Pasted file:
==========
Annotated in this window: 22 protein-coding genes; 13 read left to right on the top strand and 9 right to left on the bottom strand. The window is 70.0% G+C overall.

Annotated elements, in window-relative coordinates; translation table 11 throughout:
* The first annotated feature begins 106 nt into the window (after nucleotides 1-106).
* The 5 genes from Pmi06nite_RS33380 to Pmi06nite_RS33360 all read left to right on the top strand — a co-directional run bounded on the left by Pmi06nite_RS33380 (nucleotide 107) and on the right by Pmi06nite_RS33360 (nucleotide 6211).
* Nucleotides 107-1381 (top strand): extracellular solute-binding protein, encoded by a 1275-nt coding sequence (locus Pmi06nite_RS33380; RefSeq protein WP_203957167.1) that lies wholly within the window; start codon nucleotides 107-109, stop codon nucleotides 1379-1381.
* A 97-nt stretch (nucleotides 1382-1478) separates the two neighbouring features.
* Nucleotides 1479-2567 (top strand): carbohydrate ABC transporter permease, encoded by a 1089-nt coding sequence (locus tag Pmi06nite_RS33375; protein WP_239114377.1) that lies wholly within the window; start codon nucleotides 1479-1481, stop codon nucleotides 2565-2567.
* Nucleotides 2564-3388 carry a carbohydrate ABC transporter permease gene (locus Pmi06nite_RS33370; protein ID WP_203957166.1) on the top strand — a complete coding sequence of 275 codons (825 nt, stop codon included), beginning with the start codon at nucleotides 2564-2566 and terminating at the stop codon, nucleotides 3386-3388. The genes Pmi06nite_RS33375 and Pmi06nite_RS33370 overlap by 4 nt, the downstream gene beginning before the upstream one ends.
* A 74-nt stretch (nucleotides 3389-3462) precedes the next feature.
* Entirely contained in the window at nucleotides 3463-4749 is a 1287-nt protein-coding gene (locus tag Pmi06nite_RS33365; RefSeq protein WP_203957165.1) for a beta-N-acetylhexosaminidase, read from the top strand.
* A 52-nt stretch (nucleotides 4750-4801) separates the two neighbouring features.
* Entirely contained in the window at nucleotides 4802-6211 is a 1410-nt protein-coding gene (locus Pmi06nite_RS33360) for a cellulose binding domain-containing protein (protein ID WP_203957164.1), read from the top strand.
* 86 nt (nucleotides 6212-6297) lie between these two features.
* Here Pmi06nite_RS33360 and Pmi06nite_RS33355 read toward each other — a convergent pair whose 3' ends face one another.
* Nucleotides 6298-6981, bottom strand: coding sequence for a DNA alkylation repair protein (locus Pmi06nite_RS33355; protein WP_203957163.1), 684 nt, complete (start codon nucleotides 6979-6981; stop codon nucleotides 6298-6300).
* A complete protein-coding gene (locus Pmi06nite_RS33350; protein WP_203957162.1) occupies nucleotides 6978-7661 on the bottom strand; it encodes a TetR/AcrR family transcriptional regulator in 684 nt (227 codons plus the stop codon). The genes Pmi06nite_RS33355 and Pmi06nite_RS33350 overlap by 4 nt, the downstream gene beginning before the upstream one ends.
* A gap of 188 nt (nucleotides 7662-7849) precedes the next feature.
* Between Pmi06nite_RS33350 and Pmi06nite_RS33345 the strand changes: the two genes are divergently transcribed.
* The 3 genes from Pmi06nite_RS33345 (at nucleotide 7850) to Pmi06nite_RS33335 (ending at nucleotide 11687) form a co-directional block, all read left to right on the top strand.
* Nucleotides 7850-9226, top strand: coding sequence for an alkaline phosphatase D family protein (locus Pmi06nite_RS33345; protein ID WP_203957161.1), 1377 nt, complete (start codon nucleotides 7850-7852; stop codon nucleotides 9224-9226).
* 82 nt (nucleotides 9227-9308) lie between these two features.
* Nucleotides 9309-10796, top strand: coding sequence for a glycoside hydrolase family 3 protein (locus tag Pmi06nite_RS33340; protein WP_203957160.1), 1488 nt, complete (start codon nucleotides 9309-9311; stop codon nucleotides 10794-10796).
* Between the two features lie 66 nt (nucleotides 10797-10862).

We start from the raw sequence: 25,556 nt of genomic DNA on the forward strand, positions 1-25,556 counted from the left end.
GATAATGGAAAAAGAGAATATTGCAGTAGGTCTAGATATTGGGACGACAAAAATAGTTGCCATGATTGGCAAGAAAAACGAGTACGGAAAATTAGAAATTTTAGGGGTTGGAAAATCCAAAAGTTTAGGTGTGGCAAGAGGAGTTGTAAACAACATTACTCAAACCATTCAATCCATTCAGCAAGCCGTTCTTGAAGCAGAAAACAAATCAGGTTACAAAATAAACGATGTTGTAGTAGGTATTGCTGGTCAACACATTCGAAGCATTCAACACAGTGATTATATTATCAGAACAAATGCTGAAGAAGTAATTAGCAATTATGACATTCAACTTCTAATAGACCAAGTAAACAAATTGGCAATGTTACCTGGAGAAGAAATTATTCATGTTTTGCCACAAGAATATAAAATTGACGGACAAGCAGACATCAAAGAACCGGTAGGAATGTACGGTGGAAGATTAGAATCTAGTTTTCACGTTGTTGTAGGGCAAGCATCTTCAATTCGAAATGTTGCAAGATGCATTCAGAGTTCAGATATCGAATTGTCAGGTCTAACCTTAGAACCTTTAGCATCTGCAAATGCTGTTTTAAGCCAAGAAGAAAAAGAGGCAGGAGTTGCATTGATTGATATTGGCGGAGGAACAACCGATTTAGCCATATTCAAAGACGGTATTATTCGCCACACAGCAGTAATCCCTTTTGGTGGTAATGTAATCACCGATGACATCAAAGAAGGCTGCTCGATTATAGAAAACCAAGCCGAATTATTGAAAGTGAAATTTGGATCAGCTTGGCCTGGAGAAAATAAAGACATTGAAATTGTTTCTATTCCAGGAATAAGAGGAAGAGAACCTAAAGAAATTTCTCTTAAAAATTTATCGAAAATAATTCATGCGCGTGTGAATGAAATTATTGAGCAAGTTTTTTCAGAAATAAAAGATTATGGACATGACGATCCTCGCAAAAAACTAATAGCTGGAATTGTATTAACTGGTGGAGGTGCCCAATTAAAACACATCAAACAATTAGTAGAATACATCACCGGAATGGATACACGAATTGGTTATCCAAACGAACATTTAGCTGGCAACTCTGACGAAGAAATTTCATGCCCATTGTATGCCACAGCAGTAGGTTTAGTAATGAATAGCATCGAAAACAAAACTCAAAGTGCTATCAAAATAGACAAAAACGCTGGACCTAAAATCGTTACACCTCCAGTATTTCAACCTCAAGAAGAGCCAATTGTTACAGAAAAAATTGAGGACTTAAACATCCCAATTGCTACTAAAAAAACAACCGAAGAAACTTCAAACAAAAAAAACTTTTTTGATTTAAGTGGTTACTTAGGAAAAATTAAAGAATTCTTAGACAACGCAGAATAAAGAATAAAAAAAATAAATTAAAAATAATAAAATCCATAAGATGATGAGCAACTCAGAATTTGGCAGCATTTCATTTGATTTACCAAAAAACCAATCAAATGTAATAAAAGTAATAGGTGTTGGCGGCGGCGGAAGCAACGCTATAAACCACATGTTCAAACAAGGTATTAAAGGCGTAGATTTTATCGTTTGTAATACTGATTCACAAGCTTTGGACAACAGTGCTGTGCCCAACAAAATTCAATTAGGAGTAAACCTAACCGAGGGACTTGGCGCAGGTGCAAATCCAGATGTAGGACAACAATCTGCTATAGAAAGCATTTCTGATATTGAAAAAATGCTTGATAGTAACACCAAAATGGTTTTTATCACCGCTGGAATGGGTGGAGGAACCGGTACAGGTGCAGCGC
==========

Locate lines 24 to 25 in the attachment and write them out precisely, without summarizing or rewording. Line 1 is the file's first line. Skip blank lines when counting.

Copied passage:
We start from the raw sequence: 25,556 nt of genomic DNA on the forward strand, positions 1-25,556 counted from the left end.
GATAATGGAAAAAGAGAATATTGCAGTAGGTCTAGATATTGGGACGACAAAAATAGTTGCCATGATTGGCAAGAAAAACGAGTACGGAAAATTAGAAATTTTAGGGGTTGGAAAATCCAAAAGTTTAGGTGTGGCAAGAGGAGTTGTAAACAACATTACTCAAACCATTCAATCCATTCAGCAAGCCGTTCTTGAAGCAGAAAACAAATCAGGTTACAAAATAAACGATGTTGTAGTAGGTATTGCTGGTCAACACATTCGAAGCATTCAACACAGTGATTATATTATCAGAACAAATGCTGAAGAAGTAATTAGCAATTATGACATTCAACTTCTAATAGACCAAGTAAACAAATTGGCAATGTTACCTGGAGAAGAAATTATTCATGTTTTGCCACAAGAATATAAAATTGACGGACAAGCAGACATCAAAGAACCGGTAGGAATGTACGGTGGAAGATTAGAATCTAGTTTTCACGTTGTTGTAGGGCAAGCATCTTCAATTCGAAATGTTGCAAGATGCATTCAGAGTTCAGATATCGAATTGTCAGGTCTAACCTTAGAACCTTTAGCATCTGCAAATGCTGTTTTAAGCCAAGAAGAAAAAGAGGCAGGAGTTGCATTGATTGATATTGGCGGAGGAACAACCGATTTAGCCATATTCAAAGACGGTATTATTCGCCACACAGCAGTAATCCCTTTTGGTGGTAATGTAATCACCGATGACATCAAAGAAGGCTGCTCGATTATAGAAAACCAAGCCGAATTATTGAAAGTGAAATTTGGATCAGCTTGGCCTGGAGAAAATAAAGACATTGAAATTGTTTCTATTCCAGGAATAAGAGGAAGAGAACCTAAAGAAATTTCTCTTAAAAATTTATCGAAAATAATTCATGCGCGTGTGAATGAAATTATTGAGCAAGTTTTTTCAGAAATAAAAGATTATGGACATGACGATCCTCGCAAAAAACTAATAGCTGGAATTGTATTAACTGGTGGAGGTGCCCAATTAAAACACATCAAACAATTAGTAGAATACATCACCGGAATGGATACACGAATTGGTTATCCAAACGAACATTTAGCTGGCAACTCTGACGAAGAAATTTCATGCCCATTGTATGCCACAGCAGTAGGTTTAGTAATGAATAGCATCGAAAACAAAACTCAAAGTGCTATCAAAATAGACAAAAACGCTGGACCTAAAATCGTTACACCTCCAGTATTTCAACCTCAAGAAGAGCCAATTGTTACAGAAAAAATTGAGGACTTAAACATCCCAATTGCTACTAAAAAAACAACCGAAGAAACTTCAAACAAAAAAAACTTTTTTGATTTAAGTGGTTACTTAGGAAAAATTAAAGAATTCTTAGACAACGCAGAATAAAGAATAAAAAAAATAAATTAAAAATAATAAAATCCATAAGATGATGAGCAACTCAGAATTTGGCAGCATTTCATTTGATTTACCAAAAAACCAATCAAATGTAATAAAAGTAATAGGTGTTGGCGGCGGCGGAAGCAACGCTATAAACCACATGTTCAAACAAGGTATTAAAGGCGTAGATTTTATCGTTTGTAATACTGATTCACAAGCTTTGGACAACAGTGCTGTGCCCAACAAAATTCAATTAGGAGTAAACCTAACCGAGGGACTTGGCGCAGGTGCAAATCCAGATGTAGGACAACAATCTGCTATAGAAAGCATTTCTGATATTGAAAAAATGCTTGATAGTAACACCAAAATGGTTTTTATCACCGCTGGAATGGGTGGAGGAACCGGTACAGGTGCAGCGC